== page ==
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How Well Does ‘Rate My Professors’ Rate?

The Website is a barometer of the perfect storm battering the modern university.

by
Janice Fiamengo

Bio

February 23, 2013 - 12:05 am

“I fell asleep often.” This is an anonymous comment by a student on the website “Rate My Professors,” where instructors are ranked as “Good Quality,” “Average Quality,” and “Poor Quality,” with anecdotal assessments included. The comment by the sleepy student is not an admission of ill-preparedness, a confession of intellectual laziness, or even simply an acknowledgement of too many nights at the pub. It is a self-evident accusation: the professor who can’t keep this student awake is a dull fellow, and other students should beware.

As anyone knows who has checked this public site, Rate My Professors is full of such accusations against professors — for being boring, overly demanding, or ungenerous about marks or deadlines. “He means well but his grading is very hard on students,” reads one such complaint, with the implication produced by the ambiguous wording that low marks are an unjust hardship. Professors are frequently castigated for sins of “over-intellectualizing,” “droning on about versification,” and — a frequent lament — having “unreasonable expectations.” One instructor is “not very personable” while another “does not give students the opportunity to excel.” Another prof “makes such meticulous effort to choose her vocabulary that much of her lecture loses all meaning.” The same commentator warns, in explanation of a “Poor Quality” ranking, “Be prepared to listen HARD and think.”

Such accusations reveal little about the professor in question; no one ever satisfactorily distinguishes a boring professor from a boredom-inclined student — which is not to suggest that boring professors do not exist, simply that Rate My Professors cannot recognize them. What the comments reveal are students’ assumptions about what they are owed by their teachers and what constitutes a good classroom experience. Most pointedly, they show the extent to which higher education in North America has become a consumer product like any other, catering to client satisfaction and majority appeal. Reading through the comments, one is disheartened not only because so many are crude and illiterate but also because they indicate how deeply most students have imbibed the canard that university is about being entertained and helped to feel good about oneself.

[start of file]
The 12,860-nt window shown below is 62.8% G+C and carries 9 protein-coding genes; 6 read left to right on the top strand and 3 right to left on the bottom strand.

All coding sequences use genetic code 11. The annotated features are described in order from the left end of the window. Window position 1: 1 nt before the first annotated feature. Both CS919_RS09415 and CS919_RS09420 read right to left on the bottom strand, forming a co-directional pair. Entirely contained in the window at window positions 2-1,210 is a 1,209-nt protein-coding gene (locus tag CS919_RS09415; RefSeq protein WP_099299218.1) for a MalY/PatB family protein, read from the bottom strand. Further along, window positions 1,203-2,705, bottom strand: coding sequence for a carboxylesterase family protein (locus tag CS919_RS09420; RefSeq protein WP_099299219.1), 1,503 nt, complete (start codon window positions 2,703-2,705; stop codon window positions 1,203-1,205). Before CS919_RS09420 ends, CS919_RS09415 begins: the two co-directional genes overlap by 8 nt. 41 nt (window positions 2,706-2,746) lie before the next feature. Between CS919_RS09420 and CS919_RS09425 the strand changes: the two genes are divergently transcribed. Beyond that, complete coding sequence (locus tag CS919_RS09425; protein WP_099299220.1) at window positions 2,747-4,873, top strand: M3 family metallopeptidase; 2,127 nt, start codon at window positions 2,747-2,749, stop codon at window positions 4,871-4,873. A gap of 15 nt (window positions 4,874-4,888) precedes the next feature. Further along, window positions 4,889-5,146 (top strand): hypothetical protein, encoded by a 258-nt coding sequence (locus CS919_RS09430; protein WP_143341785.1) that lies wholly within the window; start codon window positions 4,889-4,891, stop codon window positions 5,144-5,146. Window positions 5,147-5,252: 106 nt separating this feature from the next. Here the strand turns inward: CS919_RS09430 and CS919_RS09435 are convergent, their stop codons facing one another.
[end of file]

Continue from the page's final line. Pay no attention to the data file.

No one, likely, will be surprised to discover that students are critical of instructors who have a high standard and mark them down when they fail to reach it:  “A sweet person who seems to really care about her students,” runs a typical comment attached to an “Average Quality” ranking, “but don’t expect an A, even if your [sic] sure you aced the test.”  Statistical researcher Valen Johnson has demonstrated in Grade Inflation: A Crisis in College Education (2003) that student responses to their university experience have been corrupted by an entitlement mentality about grades. Because students tend to excuse poor performance by pointing to external factors, they often blame their teachers when marks are lower than expected — when, as one student wrote on the site, they are “completely blindsided by a bad grade.” The problem is acute in the grade-inflating Humanities disciplines, where an element of subjectivity is always present and where one instructor’s decision to give higher marks than the material deserves — whether from pedagogical principle or to grease the wheels of a happy classroom — creates pressure on other instructors to do the same, and leads to negative evaluations of those who will not. As even a cursory perusal of Rate My Professors uncovers, “Very hard marker” almost always equates to a “Poor Quality” evaluation. This fact alone, as Johnson concludes and as many thoughtful observers can attest, makes teacher evaluations, which are widely used as a ranking method in the modern university, next to meaningless.